RSPB’s dead eagle found alive and well

Masked officers from the RSPB have intruded on a Scottish estate looking for an eagle. The estate found it, and filmed it healthy and flying – but still the RSPB issued a release implying the estate had killed it.

Laura Sorrentino, director of the North Glenbuchat Estate, Strathdon, Aberdeenshire, says: “We have been made aware today of statement sent to media outlets by RSPB appealing for information on the whereabouts of a satellite-tagged golden eagle whose transmitter appears to have stopped working

“The RSPB suggests that the bird has died and that no data had been recorded from its transmitter since March 5 or 6 when it was last recorded in the vicinity of our estate.

“The estate head keeper filmed what he firmly believes to be the eagle in question yesterday afternoon at 2.17pm and that film was sent to the wildlife crime officer later yesterday. We will also be contacting RSPB.

Mrs Sorrentino adds: “Our headkeeper has 14 years’ experience and is as confident as he can be that it is the bird in question as he has seen it on a number of occasions and filmed it last month. He was aware of the presence of the bird as it had been in clear sight when the keepers were burning heather.

“The headkeeper and two other keepers from the estate offered to help the police and RSPB representatives where they may find the bird they were looking for but visibility was poor on Wednesday. The RSPB people offered no explanation while at the estate and kept their faces hidden.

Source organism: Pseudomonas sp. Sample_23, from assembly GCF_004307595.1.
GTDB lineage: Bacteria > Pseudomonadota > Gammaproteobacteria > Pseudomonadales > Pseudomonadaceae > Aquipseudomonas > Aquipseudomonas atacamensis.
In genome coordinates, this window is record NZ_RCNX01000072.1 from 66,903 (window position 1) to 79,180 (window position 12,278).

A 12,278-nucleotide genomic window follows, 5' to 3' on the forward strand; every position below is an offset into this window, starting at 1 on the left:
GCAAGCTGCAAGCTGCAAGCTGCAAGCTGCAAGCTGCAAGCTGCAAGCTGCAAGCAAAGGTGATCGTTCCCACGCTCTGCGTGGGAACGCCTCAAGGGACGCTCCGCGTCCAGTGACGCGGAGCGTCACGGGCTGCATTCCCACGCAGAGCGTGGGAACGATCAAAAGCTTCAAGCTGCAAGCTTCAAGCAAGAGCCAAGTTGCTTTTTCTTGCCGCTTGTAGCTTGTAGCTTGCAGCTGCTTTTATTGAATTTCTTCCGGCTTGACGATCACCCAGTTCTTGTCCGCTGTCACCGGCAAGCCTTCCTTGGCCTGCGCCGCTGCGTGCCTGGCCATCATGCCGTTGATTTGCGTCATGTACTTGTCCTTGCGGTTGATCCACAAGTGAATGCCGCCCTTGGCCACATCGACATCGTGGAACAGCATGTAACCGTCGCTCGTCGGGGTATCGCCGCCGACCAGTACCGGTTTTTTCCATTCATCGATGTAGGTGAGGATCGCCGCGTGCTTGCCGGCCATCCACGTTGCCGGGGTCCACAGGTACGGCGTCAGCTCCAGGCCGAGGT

Despite the evidence of the film, the RSPB issued a statement that pointed the finger at North Glenbuchat Estate for killing the eagle.

“The estate is shocked by the clear implication that the estate may have been involved in the disappearance of this eagle,” says Laura. “There was an incident six years ago when a dead eagle was found on estate land and at that time the estate issued a very robust statement condemning the poisoning of birds of prey and emphatically denying any involvement. There is no evidence that the estate has been involved in any wrongdoing or criminal activity. As regards satellite tracking, it is interesting to note that Natural England tagged 47 juvenile hen harriers from 2007 to 2014, and of the 47 tracked 37 tags ceased transmitting.

“We have had a new keepering regime since February last year headed by an extremely experienced keeper. We are appalled at the allegations made by RSPB and are in discussion with our legal representatives.

“Our estate – which is small in size – lies in a very densely-keepered area of the country. We take our legal and wildlife responsibilities very seriously and our keepers are also fully aware of their responsibilities.”